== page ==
WSU Researcher: One In Six Couples Have Different COVID vaccination
Listen: Doug Nadvornick reports on a new study about COVID vaccinations amongst couples / Runtime – 1:05
A Washington State University researcher has found that COVID vaccination status differs in about one-in-six intimate couples.
Karen Schmaling, a professor of psychology at WSU’s Vancouver campus, conducted a crowd sourcing survey of about 13-hundred people. Sixty-three percent reported both partners are vaccinated. Twenty-one percent reported neither is vaccinated. The other 16 percent have one of each.
In questioning people about the reasons for not vaccinating, she found number one is worries about vaccine safety. Others cited medical reasons or differences in viewpoint about the vaccine.
“It could be, for example, even if their behavior looks like there’s a difference, their attitudes might not reflect that difference, meaning, for example, one person might have had to get vaccinated to keep their job, but they would have preferred not to. That would also be interesting to examine,” Schmaling said.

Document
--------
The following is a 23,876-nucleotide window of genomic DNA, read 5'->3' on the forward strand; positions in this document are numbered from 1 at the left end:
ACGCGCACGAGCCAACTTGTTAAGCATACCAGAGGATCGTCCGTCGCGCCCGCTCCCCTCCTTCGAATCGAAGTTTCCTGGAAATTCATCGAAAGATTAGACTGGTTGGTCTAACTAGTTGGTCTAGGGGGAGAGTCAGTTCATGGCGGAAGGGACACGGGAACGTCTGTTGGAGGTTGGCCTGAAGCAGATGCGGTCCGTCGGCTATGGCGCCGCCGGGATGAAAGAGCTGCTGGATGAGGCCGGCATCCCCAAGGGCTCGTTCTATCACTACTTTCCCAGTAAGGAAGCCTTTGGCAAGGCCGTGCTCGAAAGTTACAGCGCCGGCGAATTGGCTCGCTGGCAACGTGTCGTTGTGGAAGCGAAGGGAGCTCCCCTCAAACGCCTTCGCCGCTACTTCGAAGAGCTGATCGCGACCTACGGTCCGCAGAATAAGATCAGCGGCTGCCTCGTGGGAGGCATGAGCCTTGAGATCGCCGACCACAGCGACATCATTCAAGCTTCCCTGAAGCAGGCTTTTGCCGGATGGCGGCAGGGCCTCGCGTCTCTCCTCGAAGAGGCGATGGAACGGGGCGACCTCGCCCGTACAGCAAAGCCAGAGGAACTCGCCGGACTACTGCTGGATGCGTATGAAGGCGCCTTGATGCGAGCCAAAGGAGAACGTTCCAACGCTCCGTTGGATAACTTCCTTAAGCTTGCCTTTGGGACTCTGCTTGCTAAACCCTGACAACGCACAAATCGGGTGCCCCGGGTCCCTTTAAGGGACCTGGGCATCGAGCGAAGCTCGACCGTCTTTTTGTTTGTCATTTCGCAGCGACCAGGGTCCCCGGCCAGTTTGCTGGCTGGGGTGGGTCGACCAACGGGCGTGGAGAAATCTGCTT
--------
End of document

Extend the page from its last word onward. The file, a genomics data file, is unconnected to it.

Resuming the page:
Schmaling is interested in learning more about couples that do disagree on this fundamental question. Are there problems with their relationships? Or is just an anomaly?
Schmaling’s results were published recently in the journal Vaccine.
When COVID-19 reached the inland Northwest two years ago, more people took to the great outdoors. The number of visitors to Elk River skyrocketed, and many residents became nervous about exposure to the virus. Continue Reading Small Town, Big Numbers: How One Idaho Town Got The Majority Of Its Residents Vaccinated
More Murrow News Stories PULLMAN, Wash. – Courtney Crabtree is enjoying her senior year and final semester at Washington State University, finally in person after… Continue Reading Back to Zoom? Even after getting vaccinated, students at WSU worry about this semester’s future.